Mental health problems affect 10-20% of children and adolescents worldwide. Despite their relevance as a leading cause of health-related disability in this age group and their longlasting effects throughout life, the mental health needs of children and adolescents are neglected, especially in low-income and middle-income countries. The second paper in The Lancet Series on Global Mental Health looks at the evidence for action in this especially vulnerable group. The paper is by Professor Atif Rahman, University of Liverpool, Institute of Psychology, Health and Society, Child Mental Health Unit, Alder Hey Children's NHS Foundation Trust, Liverpool, UK, and colleagues.
Children and adolescents constitute almost a third (22 billion individuals) of the world's population and almost 90% live in low-income and middle-income countries (LMIC), where they form up to 50% of the population. For young people, neuropsychiatric disorders are a leading cause of health-related burden, accounting for 15% of the disability-adjusted life-years (DALYs) lost during the first three decades of life. The authors say that only 10% of trials of mental health interventions come from LMIC, and most of these are for drug-based interventions not psychosocial strategies. However, the authors state that sufficient evidence exists to establish and/or scale up services, since reports from disadvantaged groups in high-income countries can provide indirect evidence of effectiveness. But progress is hampered by lack of government policy, inadequate funding, and a death of trained clinicians. That less than a third of countries have an entity in charge of mental health programmes for children and adolescents illustrates the chronic neglect in this area.
The recently published WHO mental health GAP (WHO mhGAP) intervention guide provides details of various evidence based techniques that would be effective in LMIC. Many such interventions, eg, parent and teacher training for behavioural problems and community-based rehabilitation for intellectual and developmental disorders, rely on family-members and non-specialists. Many LMIC are characterised by strong family and community networks which could be used effectively to improve access to these evidence-based interventions. Support of child and adolescent mental health research is needed, particularly in LMIC, including adaptation of existing intervention strategies and developments of new ones, high-quality clinical trials, and cost-effectiveness analyses. Bodies such as the UNICEF need to broaden the scope of their psychosocial programmes to include specific childhood mental and neuropsychiatric disorders so that countries can be pressured to address the gaps in child mental health policy.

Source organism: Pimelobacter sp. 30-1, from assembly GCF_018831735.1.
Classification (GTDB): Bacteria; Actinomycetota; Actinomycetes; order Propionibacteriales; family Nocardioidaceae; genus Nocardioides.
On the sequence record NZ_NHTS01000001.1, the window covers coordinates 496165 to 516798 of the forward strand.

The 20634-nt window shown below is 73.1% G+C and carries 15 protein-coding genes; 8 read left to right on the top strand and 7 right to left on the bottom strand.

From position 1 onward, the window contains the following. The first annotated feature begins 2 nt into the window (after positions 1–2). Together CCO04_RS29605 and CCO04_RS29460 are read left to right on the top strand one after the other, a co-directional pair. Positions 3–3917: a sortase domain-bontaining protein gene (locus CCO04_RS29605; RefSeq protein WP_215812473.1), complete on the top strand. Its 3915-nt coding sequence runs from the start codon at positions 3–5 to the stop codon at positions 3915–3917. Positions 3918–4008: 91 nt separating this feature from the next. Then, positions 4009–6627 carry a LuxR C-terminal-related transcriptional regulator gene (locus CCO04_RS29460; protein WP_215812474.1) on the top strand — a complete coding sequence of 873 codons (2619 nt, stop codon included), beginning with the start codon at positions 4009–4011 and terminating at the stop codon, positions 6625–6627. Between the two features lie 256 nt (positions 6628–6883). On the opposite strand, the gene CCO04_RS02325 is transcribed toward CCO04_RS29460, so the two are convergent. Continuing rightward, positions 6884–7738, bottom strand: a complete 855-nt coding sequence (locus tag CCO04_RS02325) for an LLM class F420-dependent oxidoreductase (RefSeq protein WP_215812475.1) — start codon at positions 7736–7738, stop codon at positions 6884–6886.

The authors point out that almost all LMIC are undergoing substantial political, social and demographic change, exposing the young to increased risk. Intervening early could prevent a substantial mental health burden in later life. Such early interventions would also improve personal wellbeing, educational opportunity and productivity in what would be some of the most productive working years of this younger person.
The authors conclude: "The promotion of child and adolescent mental health is a worldwide challenge, but a potentially rewarding one. Accumulating evidence suggests that early interventions can provide long-term health and socioeconomic benefits by prevention of the onset of mental health problems and their development into chronic disorders...The situation in LMIC also presents a window of opportunity, because many LMIC are currently going through a demographic transition, and intervention today is likely to result in a decreased burden in the future."